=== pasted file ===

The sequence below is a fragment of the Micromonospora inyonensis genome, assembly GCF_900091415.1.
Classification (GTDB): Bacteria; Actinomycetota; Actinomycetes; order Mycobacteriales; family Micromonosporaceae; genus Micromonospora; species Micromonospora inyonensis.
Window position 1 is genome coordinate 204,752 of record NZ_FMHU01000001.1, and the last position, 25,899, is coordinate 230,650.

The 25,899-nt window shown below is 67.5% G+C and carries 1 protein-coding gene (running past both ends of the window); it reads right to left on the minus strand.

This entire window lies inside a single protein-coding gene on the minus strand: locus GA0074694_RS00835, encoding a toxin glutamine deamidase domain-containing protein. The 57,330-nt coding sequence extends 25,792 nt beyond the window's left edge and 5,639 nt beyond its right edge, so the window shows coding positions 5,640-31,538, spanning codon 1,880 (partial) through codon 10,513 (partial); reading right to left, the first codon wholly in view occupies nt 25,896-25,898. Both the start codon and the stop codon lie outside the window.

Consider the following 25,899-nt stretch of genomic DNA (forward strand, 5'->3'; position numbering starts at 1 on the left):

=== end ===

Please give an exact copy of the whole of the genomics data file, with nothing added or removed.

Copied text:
The sequence below is a fragment of the Micromonospora inyonensis genome, assembly GCF_900091415.1.
Classification (GTDB): Bacteria; Actinomycetota; Actinomycetes; order Mycobacteriales; family Micromonosporaceae; genus Micromonospora; species Micromonospora inyonensis.
Window position 1 is genome coordinate 204,752 of record NZ_FMHU01000001.1, and the last position, 25,899, is coordinate 230,650.

The 25,899-nt window shown below is 67.5% G+C and carries 1 protein-coding gene (running past both ends of the window); it reads right to left on the minus strand.

This entire window lies inside a single protein-coding gene on the minus strand: locus GA0074694_RS00835, encoding a toxin glutamine deamidase domain-containing protein. The 57,330-nt coding sequence extends 25,792 nt beyond the window's left edge and 5,639 nt beyond its right edge, so the window shows coding positions 5,640-31,538, spanning codon 1,880 (partial) through codon 10,513 (partial); reading right to left, the first codon wholly in view occupies nt 25,896-25,898. Both the start codon and the stop codon lie outside the window.

Consider the following 25,899-nt stretch of genomic DNA (forward strand, 5'->3'; position numbering starts at 1 on the left):